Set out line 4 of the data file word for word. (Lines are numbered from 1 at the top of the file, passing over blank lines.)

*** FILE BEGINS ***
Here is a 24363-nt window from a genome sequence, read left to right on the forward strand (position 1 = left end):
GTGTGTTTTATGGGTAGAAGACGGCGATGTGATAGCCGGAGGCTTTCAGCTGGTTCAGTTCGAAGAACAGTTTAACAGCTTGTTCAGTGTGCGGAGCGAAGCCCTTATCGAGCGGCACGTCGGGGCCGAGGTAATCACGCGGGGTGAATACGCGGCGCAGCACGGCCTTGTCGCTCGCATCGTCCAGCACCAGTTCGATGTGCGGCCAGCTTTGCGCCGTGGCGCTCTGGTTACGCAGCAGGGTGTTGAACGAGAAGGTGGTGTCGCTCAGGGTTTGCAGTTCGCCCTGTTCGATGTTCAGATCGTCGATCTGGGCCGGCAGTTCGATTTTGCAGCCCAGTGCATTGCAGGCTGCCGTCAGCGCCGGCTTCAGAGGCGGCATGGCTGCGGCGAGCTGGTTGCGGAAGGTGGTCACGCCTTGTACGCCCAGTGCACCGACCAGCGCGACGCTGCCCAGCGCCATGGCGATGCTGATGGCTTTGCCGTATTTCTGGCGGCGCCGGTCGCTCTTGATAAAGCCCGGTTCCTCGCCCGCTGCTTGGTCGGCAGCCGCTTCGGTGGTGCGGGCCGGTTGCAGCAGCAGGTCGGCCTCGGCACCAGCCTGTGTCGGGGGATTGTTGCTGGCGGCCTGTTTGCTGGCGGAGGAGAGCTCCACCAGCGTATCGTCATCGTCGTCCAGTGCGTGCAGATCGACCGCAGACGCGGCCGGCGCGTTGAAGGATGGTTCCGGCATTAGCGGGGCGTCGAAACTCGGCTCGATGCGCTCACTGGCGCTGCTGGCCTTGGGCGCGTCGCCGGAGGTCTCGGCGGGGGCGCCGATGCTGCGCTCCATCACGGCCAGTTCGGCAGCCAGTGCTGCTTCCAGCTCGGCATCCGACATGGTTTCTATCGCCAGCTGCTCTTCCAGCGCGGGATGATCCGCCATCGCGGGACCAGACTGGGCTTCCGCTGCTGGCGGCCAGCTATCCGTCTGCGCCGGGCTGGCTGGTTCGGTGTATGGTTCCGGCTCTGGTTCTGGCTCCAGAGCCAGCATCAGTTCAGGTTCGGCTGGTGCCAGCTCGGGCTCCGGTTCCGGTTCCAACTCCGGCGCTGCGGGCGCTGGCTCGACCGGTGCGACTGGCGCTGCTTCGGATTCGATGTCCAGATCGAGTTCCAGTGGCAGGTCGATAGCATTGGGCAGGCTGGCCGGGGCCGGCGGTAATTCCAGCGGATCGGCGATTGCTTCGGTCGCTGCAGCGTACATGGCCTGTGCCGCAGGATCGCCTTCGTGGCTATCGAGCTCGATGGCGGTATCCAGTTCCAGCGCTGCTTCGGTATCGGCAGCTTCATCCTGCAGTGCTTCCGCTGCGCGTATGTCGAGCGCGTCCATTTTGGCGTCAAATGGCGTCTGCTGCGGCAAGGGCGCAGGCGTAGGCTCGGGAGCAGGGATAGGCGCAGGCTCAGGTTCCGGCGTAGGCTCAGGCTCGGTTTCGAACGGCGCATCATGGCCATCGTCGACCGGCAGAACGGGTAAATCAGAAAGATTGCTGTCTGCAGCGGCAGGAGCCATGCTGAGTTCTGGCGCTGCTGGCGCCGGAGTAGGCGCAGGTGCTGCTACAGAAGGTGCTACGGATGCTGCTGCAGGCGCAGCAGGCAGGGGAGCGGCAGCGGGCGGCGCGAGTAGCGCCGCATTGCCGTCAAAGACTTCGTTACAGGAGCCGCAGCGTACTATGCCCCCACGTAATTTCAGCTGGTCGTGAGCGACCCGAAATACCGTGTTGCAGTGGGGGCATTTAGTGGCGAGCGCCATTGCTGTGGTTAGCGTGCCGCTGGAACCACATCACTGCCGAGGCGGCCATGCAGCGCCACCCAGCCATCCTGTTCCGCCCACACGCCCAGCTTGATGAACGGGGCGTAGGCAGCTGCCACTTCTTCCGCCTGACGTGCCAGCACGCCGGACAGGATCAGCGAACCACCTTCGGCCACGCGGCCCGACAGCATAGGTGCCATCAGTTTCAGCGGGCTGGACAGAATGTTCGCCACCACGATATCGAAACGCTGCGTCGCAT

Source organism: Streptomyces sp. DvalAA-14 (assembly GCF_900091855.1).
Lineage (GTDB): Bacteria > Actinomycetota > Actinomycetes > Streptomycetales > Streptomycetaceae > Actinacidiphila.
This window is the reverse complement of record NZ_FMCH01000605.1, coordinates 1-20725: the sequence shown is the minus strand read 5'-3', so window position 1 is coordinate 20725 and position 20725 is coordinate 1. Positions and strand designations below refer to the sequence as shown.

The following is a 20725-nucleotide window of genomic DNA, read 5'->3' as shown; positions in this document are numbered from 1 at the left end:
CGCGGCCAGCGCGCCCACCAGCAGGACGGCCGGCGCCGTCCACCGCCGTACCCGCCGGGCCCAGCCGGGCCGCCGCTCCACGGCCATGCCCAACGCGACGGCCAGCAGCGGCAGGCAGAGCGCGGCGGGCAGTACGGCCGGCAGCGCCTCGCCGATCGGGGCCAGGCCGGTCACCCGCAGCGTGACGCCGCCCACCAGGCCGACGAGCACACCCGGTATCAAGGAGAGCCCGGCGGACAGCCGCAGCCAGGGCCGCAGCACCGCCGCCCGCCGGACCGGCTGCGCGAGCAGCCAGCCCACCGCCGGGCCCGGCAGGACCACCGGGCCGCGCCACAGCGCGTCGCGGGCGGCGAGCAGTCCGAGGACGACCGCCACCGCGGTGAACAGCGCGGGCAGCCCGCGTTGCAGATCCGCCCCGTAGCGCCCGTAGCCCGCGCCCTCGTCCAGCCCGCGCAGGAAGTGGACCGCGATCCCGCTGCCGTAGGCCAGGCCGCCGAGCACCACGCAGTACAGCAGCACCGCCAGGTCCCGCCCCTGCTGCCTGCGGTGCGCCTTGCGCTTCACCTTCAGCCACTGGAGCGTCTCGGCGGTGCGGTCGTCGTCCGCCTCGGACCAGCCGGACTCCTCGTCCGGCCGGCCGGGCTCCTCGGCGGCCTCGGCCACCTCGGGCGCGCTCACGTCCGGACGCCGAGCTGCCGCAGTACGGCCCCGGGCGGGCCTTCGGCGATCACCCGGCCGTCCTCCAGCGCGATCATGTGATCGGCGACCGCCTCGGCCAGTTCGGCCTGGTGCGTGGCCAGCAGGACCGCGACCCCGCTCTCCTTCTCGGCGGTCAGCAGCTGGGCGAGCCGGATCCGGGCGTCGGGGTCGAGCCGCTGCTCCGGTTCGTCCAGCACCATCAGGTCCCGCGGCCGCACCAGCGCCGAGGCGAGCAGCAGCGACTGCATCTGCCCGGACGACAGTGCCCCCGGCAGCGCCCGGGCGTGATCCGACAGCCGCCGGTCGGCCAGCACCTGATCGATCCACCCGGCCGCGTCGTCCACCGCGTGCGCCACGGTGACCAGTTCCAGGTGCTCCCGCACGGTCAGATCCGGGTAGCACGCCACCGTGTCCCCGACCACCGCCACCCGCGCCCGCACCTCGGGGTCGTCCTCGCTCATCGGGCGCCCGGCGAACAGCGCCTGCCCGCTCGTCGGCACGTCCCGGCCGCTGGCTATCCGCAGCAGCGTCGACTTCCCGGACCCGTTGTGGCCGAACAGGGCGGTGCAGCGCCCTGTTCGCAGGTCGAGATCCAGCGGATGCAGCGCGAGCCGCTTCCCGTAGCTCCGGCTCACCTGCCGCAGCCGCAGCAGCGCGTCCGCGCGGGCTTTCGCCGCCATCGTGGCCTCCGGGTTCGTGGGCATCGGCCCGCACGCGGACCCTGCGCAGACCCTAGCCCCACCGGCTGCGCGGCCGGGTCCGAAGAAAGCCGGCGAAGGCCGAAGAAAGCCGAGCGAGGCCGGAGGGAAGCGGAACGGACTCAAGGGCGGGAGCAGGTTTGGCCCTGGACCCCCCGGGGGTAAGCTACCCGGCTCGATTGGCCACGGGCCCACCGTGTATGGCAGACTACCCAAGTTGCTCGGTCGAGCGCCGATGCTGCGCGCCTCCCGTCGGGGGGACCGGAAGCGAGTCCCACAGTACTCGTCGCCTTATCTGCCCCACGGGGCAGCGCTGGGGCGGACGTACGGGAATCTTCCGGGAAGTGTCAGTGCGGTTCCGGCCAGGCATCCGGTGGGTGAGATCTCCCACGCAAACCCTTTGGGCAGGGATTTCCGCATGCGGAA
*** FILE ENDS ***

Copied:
Lineage (GTDB): Bacteria > Actinomycetota > Actinomycetes > Streptomycetales > Streptomycetaceae > Actinacidiphila.